In 1884, cupro-nickel ½ and 1 centavo, and ½ decimo, and silver 1 and 2 decimos, ½ and 1 sucre coins were introduced. Centavo coins minted as subdivisions of the peso continued to circulate after the introduction of the sucre. Copper replaced cupronickel in the ½ and 1 centavo in 1890, whilst silver ½ decimo coins were introduced in 1893. The 10-centavo coin was called a real, with the 5-centavo coin known as a medio (meaning half). Gold 10 sucres were issued in 1899 and 1900.
In 1909, cupro-nickel ½, 1, 2 and 5 centavo coins were issued, followed by 2½ centavos in 1917 and 10 centavos in 1918. Production of silver coins was suspended in 1916. In 1928, a new coinage was introduced consisting of a bronze 1 centavo, nickel 2½, 5 and 10 centavos, silver 50 centavos, 1 and 2 sucres, and gold 1 condor. The 1 sucre coin was reduced from 25 grams of 90% silver to 5 grams of 72% silver, whilst the condor, worth 25 sucres, was equivalent to a U.S. quarter eagle coin. The new coins were dubbed Ayoras after the president, Isidro Ayora. In 1937, nickel 20 centavo and 1 sucre coins were introduced, followed by brass 5, 10 and 20 centavos in 1942 and silver 5 sucres in 1943. The last silver coins (2 and 5 sucres) were struck in 1944.
Cupro-nickel replaced brass in the 5, 10 and 20 centavos in 1946, with a cupro-nickel 1 sucre introduced in 1959. 1959 also saw the introduction of nickel-clad steel 20 centavos, with this metal replacing others in the 5, 10 and 50 centavos and 1 sucre between 1963 and 1970.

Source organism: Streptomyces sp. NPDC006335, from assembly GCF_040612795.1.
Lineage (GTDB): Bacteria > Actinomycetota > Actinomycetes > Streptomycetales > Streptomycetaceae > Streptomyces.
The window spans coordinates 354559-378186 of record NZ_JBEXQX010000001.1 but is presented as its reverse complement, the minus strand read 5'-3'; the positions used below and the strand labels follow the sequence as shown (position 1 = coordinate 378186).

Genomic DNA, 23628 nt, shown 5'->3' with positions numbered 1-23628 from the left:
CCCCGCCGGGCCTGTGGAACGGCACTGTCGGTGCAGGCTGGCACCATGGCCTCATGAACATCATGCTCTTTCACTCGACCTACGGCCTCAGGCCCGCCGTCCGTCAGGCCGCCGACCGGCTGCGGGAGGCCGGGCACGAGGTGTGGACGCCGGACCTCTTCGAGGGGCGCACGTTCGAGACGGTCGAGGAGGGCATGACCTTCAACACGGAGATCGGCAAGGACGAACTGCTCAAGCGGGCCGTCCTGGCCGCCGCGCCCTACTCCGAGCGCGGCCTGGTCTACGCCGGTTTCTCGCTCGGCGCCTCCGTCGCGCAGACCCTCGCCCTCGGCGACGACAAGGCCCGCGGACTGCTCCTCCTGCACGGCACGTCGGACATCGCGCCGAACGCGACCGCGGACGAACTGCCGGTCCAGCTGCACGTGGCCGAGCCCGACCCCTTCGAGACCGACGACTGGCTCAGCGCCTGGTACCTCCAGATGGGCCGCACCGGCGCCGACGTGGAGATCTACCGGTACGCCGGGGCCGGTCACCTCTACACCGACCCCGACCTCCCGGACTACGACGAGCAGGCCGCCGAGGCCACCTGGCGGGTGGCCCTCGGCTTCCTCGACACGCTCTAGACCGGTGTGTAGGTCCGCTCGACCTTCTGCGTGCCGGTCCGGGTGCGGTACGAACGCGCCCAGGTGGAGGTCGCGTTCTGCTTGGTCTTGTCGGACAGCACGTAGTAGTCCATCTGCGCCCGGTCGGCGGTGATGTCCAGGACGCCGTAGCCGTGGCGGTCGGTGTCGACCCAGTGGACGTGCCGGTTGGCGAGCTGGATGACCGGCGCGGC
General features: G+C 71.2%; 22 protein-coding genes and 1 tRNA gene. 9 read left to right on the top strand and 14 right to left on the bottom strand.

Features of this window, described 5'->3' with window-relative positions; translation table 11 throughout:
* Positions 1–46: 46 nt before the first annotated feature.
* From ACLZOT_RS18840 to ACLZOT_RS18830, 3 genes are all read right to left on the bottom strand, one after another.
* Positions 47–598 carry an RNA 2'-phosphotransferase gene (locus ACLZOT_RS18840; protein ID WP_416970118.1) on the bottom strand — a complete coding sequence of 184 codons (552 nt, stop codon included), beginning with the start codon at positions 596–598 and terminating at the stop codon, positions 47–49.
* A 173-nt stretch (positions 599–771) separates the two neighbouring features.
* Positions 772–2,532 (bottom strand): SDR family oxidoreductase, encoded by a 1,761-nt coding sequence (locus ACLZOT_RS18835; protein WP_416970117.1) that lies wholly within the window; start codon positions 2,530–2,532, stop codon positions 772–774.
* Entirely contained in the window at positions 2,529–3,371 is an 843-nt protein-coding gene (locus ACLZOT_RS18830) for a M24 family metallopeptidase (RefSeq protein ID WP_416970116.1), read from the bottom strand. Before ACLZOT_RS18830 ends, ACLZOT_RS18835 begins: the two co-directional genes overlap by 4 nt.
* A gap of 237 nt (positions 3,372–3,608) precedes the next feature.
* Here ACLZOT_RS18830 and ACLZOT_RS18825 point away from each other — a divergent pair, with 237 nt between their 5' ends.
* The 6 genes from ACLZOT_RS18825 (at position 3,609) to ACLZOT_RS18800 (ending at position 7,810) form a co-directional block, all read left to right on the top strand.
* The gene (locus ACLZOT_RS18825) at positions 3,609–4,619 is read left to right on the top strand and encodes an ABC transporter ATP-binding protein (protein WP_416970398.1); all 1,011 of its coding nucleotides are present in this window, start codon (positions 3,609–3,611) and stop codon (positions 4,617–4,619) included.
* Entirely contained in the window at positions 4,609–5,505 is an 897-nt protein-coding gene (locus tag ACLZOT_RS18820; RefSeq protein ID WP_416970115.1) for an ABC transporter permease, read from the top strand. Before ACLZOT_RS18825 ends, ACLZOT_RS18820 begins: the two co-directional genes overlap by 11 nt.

In 1988, nickel-clad steel coins for 10, 20 and 50 sucres were introduced, whilst high inflation in the 1990s lead to bi-metallic coins for 100, 500 and 1000 sucres being introduced between 1995 and 1996.
The first sucre-denominated banknotes were issued by private banks. The Banco del Ecuador issued provisional notes for 80 centavos and 4 sucres between 1885 and 1887 due to a conversion rate of 5 pesos = 4 sucres for the earlier notes of this bank. Regular notes were issued until 1926 in denominations of 1, 2, 5, 10, 20, 50, 100, 500 and 1000 sucres. 1 sucre notes were issued by the Banco Anglo-Ecuatoriano in 1885 and 1886, and by the Banco de Quito in 1885.
The Banco de la Union issued notes between 1887 and 1895 in denominations of 1, 5, 10, 20 and 100 sucres, whilst the Banco Internacional issued notes between 1887 and 1894 in denominations of 1, 5, 10, 20, 100, 500 and 1000 sucres. The Banco Comercial y Agricola issued notes between 1895 and 1925 in denominations of 1, 5, 10, 20, 50, 100, 500 and 1000 sucres. The Banco del Pinchincha issued notes for 1, 5, 10, 20, 50 and 10 sucres between 1907 and 1924. The Banco del Azuay issued 1, 2, 5 and 10 sucres notes between 1914 and 1924. The Campania de Credito Agricola e Industrial issued 2 and 10 sucres notes in 1921. Finally, the Banco de Decuento issued 5 and 50 sucres notes in 1923 and 1924.